There are plenty of cheery forecast out there for the growth of web video. The truth is the state of online video is bleak.
The cold, hard truth is there’s barely anything worth watching online. Lets be clear: what I’m particularly interested in is a successful video series. There are YouTube celebs who draw an audience. That’s just not enough. Audience scale isn’t the same as quality content. Millions of people watch “Skateboarding Dog” — 15 million views so far! — and there’s no shortage of sports bloopers that reliably draw huge views. Tweens flock to watch Fred’s latest videos. That’s great. What advertisers want are scripted series with sizable, regular audiences.
Good luck finding them on the web. TubeMogul aggregated the audiences of 50 web series and then tracked those audiences over eight episodes. The first episodes totaled more than 25 million views. By the second episodes, total views were just nine million. More than half of the audiences didn’t come back for a second episode. By weeks six and seven, those 25 million views were down to fewer than 5 million. That’s a glaring testament to the lack of quality in online video production.
Clicker, a great resource for finding online video content. lists under “web orignals” the top three results “Status Kill,” “The Crew,” and “Goodie Bag.” An informal survey of online advertising execs turned up a brand recognition of ZERO. That ain’t good. There were only three episodes of “Status” created, which totaled fewer than a million total views. Using some back-of-the-envelope math, that’s a little more than 300,000 views per episode. By TV standards, that’s a downright awful audience. “Status Kill” isn’t terrible. It’s got a high production value, a cheeky story mocking the social media world. Great. Search on Twitter for buzz about “Status Kill.” Crickets.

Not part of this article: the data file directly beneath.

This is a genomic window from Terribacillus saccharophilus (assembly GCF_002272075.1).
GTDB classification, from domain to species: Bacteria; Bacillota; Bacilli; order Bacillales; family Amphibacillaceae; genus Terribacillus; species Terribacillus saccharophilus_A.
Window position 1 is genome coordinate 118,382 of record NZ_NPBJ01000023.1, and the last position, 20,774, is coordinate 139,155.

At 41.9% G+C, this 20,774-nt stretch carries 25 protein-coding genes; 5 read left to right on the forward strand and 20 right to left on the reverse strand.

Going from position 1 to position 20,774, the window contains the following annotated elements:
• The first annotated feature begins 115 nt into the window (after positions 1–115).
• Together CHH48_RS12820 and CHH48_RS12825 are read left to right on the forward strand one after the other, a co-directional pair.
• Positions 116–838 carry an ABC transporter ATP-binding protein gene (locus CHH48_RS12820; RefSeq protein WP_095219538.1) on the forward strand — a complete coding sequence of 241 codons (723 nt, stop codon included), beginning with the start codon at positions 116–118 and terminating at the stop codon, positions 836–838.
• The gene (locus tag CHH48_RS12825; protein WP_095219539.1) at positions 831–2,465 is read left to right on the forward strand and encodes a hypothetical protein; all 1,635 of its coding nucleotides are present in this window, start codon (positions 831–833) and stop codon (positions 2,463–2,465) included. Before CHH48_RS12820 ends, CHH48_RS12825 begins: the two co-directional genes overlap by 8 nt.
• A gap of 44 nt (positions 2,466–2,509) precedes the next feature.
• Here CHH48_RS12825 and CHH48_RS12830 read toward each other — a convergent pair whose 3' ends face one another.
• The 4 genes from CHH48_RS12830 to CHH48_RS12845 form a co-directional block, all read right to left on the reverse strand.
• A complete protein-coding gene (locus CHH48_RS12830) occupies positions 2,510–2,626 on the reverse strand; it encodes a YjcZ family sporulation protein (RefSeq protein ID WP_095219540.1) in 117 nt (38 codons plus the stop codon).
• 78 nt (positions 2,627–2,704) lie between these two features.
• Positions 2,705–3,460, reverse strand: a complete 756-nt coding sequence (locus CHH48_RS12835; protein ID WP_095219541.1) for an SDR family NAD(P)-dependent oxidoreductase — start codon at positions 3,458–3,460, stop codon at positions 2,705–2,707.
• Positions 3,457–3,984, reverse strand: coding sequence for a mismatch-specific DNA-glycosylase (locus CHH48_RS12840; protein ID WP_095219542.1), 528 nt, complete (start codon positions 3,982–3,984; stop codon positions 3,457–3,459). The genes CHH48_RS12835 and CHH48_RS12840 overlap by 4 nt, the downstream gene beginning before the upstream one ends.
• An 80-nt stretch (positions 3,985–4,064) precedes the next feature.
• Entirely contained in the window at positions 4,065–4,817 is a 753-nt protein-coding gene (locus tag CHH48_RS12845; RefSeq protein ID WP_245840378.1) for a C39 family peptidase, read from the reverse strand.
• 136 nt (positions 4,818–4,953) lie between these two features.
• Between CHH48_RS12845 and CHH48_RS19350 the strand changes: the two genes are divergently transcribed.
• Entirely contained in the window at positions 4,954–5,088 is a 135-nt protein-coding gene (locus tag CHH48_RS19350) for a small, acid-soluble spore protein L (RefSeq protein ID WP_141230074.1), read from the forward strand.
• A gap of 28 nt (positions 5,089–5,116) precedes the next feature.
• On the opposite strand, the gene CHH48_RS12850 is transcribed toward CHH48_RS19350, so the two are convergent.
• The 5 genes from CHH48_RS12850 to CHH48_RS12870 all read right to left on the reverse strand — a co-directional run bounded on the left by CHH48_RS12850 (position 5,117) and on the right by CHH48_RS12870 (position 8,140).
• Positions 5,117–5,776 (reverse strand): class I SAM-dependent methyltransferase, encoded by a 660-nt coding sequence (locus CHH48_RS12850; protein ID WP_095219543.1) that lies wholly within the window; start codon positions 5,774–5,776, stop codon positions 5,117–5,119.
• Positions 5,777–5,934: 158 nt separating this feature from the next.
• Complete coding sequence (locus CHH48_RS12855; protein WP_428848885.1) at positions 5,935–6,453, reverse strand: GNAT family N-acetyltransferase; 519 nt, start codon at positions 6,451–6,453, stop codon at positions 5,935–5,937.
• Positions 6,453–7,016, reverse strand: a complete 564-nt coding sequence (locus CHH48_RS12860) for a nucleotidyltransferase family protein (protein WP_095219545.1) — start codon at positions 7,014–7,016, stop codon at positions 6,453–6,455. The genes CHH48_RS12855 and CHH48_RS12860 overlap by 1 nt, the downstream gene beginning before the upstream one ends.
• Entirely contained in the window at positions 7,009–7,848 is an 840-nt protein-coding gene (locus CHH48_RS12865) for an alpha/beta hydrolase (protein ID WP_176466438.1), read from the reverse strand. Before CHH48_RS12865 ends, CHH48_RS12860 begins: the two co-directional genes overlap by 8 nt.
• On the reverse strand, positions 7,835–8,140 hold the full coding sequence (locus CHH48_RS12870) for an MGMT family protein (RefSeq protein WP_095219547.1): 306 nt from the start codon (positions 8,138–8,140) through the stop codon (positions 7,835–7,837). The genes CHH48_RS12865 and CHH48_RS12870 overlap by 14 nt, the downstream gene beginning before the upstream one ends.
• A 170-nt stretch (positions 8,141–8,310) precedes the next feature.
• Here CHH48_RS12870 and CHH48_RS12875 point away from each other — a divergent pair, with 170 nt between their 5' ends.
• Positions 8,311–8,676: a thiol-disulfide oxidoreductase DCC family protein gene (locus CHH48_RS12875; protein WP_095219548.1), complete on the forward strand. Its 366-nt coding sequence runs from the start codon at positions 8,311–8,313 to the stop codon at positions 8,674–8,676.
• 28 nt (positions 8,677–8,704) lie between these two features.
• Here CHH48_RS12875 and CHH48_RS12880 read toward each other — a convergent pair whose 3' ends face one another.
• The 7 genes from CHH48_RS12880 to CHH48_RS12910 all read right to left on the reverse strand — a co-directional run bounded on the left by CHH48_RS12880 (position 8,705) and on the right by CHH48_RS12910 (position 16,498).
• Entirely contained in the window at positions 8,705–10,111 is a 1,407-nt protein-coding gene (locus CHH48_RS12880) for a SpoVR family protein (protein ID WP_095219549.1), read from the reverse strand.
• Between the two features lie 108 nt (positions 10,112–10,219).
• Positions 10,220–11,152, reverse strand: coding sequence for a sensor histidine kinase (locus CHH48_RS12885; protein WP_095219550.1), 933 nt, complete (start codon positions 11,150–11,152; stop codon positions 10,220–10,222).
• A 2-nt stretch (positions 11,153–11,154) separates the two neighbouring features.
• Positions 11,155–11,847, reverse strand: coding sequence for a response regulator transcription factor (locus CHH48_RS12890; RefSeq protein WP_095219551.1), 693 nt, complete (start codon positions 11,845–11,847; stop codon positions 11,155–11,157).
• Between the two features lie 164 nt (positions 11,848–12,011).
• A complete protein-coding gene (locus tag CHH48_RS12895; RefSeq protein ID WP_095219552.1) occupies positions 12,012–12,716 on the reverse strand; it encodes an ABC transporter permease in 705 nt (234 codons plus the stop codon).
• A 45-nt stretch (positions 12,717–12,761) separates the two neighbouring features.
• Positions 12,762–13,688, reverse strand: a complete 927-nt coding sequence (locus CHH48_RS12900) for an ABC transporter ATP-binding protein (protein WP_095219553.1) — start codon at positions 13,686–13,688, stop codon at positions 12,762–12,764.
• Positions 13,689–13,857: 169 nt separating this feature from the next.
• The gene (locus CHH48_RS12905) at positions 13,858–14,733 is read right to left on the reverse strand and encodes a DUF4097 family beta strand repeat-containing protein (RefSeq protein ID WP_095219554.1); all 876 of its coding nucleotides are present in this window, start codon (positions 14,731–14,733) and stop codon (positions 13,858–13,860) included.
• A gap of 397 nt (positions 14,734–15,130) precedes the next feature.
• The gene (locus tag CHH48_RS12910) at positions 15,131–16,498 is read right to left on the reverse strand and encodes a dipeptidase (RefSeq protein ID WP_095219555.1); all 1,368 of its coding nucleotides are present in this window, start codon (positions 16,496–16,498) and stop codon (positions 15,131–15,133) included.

“The Crew” didn’t fare much better. It streamed 15 episodes over two seasons. On YouTube, the first episode has a total of 12,279 views. That’s good enough for the top of the Clicker charts? “The Guild” is an exception. It continues to be the top web series as far as I can tell, drawing over 400,000 views per episode on YouTube. Felicia Day is probably the web’s most recognizable star, and deserving of the accolades she’s won. I’m hard pressed to find many in its league.
Let’s turn for a brief moment to branded entertainment, a veritable chamber of horrors to the entire craft. There are exceptions when brands ink big-name talent, like “Easy to Assemble,”in its second season for IKEA. It has big-name stars like Justine Bateman and Ed Begley, Jr., and “Web Therapy” from Lexus’ L Studios with Lisa Kudrow. But for every success story, there’s dozens of failed attempts, big star power or not.
The great promise of the web for creators — the democratization of distribution — seems to be its undoing when it comes to web video. The best content on the web, it turns out, is from TV. There hasn’t been a “Lonely Girl” since, well, Lonely Girl. The creators of Lonely Girl gave up on creating original web series in favor of doing brand work. Hardly a ringing endorsement for a nascent creative medium.
The web might never have its “I Love Lucy moment,” as Lloyd Braun put it. A good show is hard to create week in and week out. Everyone in NYC feels like they could have written Seinfeld or Friends. And they probably could bang out a few decent episodes. It takes real talent to write 24 episodes a year for 10 years. The talent needed to do that, for the most part, is still writing for TV. Until that changes, the web will always be an afterthought as a source of quality, original video content.